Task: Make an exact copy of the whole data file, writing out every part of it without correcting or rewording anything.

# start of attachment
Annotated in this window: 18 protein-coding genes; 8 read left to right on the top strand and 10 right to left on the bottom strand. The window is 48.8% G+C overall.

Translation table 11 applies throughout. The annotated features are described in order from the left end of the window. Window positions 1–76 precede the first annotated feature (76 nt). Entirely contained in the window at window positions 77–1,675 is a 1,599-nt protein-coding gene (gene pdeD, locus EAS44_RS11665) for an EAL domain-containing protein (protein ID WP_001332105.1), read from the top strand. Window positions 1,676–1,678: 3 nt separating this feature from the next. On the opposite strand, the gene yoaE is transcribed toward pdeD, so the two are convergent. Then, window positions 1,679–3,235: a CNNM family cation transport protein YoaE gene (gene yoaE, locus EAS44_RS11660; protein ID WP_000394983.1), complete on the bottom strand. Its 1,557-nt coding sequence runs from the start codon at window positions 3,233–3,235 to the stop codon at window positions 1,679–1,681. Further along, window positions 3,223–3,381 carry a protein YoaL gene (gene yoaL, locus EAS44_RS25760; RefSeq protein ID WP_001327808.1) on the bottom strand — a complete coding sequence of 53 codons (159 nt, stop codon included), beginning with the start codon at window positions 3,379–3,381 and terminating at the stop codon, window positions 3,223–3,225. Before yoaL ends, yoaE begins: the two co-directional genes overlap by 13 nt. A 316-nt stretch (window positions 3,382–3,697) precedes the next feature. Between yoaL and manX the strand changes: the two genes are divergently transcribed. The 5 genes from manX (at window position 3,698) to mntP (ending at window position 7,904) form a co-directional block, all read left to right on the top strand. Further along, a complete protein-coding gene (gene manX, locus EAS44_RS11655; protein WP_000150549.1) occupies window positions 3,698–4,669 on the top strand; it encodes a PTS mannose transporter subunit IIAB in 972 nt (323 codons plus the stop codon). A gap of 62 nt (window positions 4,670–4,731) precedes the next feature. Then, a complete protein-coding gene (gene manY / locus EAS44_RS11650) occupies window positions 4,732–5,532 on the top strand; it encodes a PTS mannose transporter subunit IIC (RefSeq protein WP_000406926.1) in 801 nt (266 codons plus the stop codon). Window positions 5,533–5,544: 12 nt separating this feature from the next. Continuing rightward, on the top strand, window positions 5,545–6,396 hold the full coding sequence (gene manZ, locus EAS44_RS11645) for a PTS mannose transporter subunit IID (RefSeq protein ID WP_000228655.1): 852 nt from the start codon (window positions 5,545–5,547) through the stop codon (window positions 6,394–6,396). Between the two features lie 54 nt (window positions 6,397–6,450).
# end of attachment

Annotated in this window: 18 protein-coding genes; 8 read left to right on the top strand and 10 right to left on the bottom strand. The window is 48.8% G+C overall.

Translation table 11 applies throughout. The annotated features are described in order from the left end of the window. Window positions 1–76 precede the first annotated feature (76 nt). Entirely contained in the window at window positions 77–1,675 is a 1,599-nt protein-coding gene (gene pdeD, locus EAS44_RS11665) for an EAL domain-containing protein (protein ID WP_001332105.1), read from the top strand. Window positions 1,676–1,678: 3 nt separating this feature from the next. On the opposite strand, the gene yoaE is transcribed toward pdeD, so the two are convergent. Then, window positions 1,679–3,235: a CNNM family cation transport protein YoaE gene (gene yoaE, locus EAS44_RS11660; protein ID WP_000394983.1), complete on the bottom strand. Its 1,557-nt coding sequence runs from the start codon at window positions 3,233–3,235 to the stop codon at window positions 1,679–1,681. Further along, window positions 3,223–3,381 carry a protein YoaL gene (gene yoaL, locus EAS44_RS25760; RefSeq protein ID WP_001327808.1) on the bottom strand — a complete coding sequence of 53 codons (159 nt, stop codon included), beginning with the start codon at window positions 3,379–3,381 and terminating at the stop codon, window positions 3,223–3,225. Before yoaL ends, yoaE begins: the two co-directional genes overlap by 13 nt. A 316-nt stretch (window positions 3,382–3,697) precedes the next feature. Between yoaL and manX the strand changes: the two genes are divergently transcribed. The 5 genes from manX (at window position 3,698) to mntP (ending at window position 7,904) form a co-directional block, all read left to right on the top strand. Further along, a complete protein-coding gene (gene manX, locus EAS44_RS11655; protein WP_000150549.1) occupies window positions 3,698–4,669 on the top strand; it encodes a PTS mannose transporter subunit IIAB in 972 nt (323 codons plus the stop codon). A gap of 62 nt (window positions 4,670–4,731) precedes the next feature. Then, a complete protein-coding gene (gene manY / locus EAS44_RS11650) occupies window positions 4,732–5,532 on the top strand; it encodes a PTS mannose transporter subunit IIC (RefSeq protein WP_000406926.1) in 801 nt (266 codons plus the stop codon). Window positions 5,533–5,544: 12 nt separating this feature from the next. Continuing rightward, on the top strand, window positions 5,545–6,396 hold the full coding sequence (gene manZ, locus EAS44_RS11645) for a PTS mannose transporter subunit IID (RefSeq protein ID WP_000228655.1): 852 nt from the start codon (window positions 5,545–5,547) through the stop codon (window positions 6,394–6,396). Between the two features lie 54 nt (window positions 6,397–6,450).